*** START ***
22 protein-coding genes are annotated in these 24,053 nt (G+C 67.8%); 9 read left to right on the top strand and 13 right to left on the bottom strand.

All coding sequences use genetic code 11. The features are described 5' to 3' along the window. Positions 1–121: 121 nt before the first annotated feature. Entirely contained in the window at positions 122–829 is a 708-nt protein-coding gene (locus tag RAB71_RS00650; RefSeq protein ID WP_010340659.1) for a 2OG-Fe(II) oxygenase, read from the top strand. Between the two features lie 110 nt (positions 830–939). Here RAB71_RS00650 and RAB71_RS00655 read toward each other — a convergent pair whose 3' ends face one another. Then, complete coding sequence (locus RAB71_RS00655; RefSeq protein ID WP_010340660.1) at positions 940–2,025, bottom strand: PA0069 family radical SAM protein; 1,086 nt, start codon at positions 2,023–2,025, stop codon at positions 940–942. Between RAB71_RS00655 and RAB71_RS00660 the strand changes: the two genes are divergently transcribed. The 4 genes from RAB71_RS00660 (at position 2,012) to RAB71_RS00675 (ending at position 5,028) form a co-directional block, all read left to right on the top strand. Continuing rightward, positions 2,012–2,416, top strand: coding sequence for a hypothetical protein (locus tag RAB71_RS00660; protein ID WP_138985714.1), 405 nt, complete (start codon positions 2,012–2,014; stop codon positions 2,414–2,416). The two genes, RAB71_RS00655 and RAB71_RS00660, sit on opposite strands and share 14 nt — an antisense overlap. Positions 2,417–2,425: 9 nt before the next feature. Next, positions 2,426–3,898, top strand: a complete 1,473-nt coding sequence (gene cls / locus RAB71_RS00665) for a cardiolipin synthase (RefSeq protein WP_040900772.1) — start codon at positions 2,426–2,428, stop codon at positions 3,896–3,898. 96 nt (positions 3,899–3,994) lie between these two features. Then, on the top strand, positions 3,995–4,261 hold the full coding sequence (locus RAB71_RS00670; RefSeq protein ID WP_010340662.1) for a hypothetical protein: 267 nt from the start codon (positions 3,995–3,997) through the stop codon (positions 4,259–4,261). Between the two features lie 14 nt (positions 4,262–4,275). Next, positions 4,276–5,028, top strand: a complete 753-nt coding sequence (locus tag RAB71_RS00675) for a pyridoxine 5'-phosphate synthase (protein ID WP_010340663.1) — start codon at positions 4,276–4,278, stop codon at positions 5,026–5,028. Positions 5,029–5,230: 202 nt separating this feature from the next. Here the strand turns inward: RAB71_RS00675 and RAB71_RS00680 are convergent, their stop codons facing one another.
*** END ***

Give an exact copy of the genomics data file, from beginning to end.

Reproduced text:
22 protein-coding genes are annotated in these 24,053 nt (G+C 67.8%); 9 read left to right on the top strand and 13 right to left on the bottom strand.

All coding sequences use genetic code 11. The features are described 5' to 3' along the window. Positions 1–121: 121 nt before the first annotated feature. Entirely contained in the window at positions 122–829 is a 708-nt protein-coding gene (locus tag RAB71_RS00650; RefSeq protein ID WP_010340659.1) for a 2OG-Fe(II) oxygenase, read from the top strand. Between the two features lie 110 nt (positions 830–939). Here RAB71_RS00650 and RAB71_RS00655 read toward each other — a convergent pair whose 3' ends face one another. Then, complete coding sequence (locus RAB71_RS00655; RefSeq protein ID WP_010340660.1) at positions 940–2,025, bottom strand: PA0069 family radical SAM protein; 1,086 nt, start codon at positions 2,023–2,025, stop codon at positions 940–942. Between RAB71_RS00655 and RAB71_RS00660 the strand changes: the two genes are divergently transcribed. The 4 genes from RAB71_RS00660 (at position 2,012) to RAB71_RS00675 (ending at position 5,028) form a co-directional block, all read left to right on the top strand. Continuing rightward, positions 2,012–2,416, top strand: coding sequence for a hypothetical protein (locus tag RAB71_RS00660; protein ID WP_138985714.1), 405 nt, complete (start codon positions 2,012–2,014; stop codon positions 2,414–2,416). The two genes, RAB71_RS00655 and RAB71_RS00660, sit on opposite strands and share 14 nt — an antisense overlap. Positions 2,417–2,425: 9 nt before the next feature. Next, positions 2,426–3,898, top strand: a complete 1,473-nt coding sequence (gene cls / locus RAB71_RS00665) for a cardiolipin synthase (RefSeq protein WP_040900772.1) — start codon at positions 2,426–2,428, stop codon at positions 3,896–3,898. 96 nt (positions 3,899–3,994) lie between these two features. Then, on the top strand, positions 3,995–4,261 hold the full coding sequence (locus RAB71_RS00670; RefSeq protein ID WP_010340662.1) for a hypothetical protein: 267 nt from the start codon (positions 3,995–3,997) through the stop codon (positions 4,259–4,261). Between the two features lie 14 nt (positions 4,262–4,275). Next, positions 4,276–5,028, top strand: a complete 753-nt coding sequence (locus tag RAB71_RS00675) for a pyridoxine 5'-phosphate synthase (protein ID WP_010340663.1) — start codon at positions 4,276–4,278, stop codon at positions 5,026–5,028. Positions 5,029–5,230: 202 nt separating this feature from the next. Here the strand turns inward: RAB71_RS00675 and RAB71_RS00680 are convergent, their stop codons facing one another.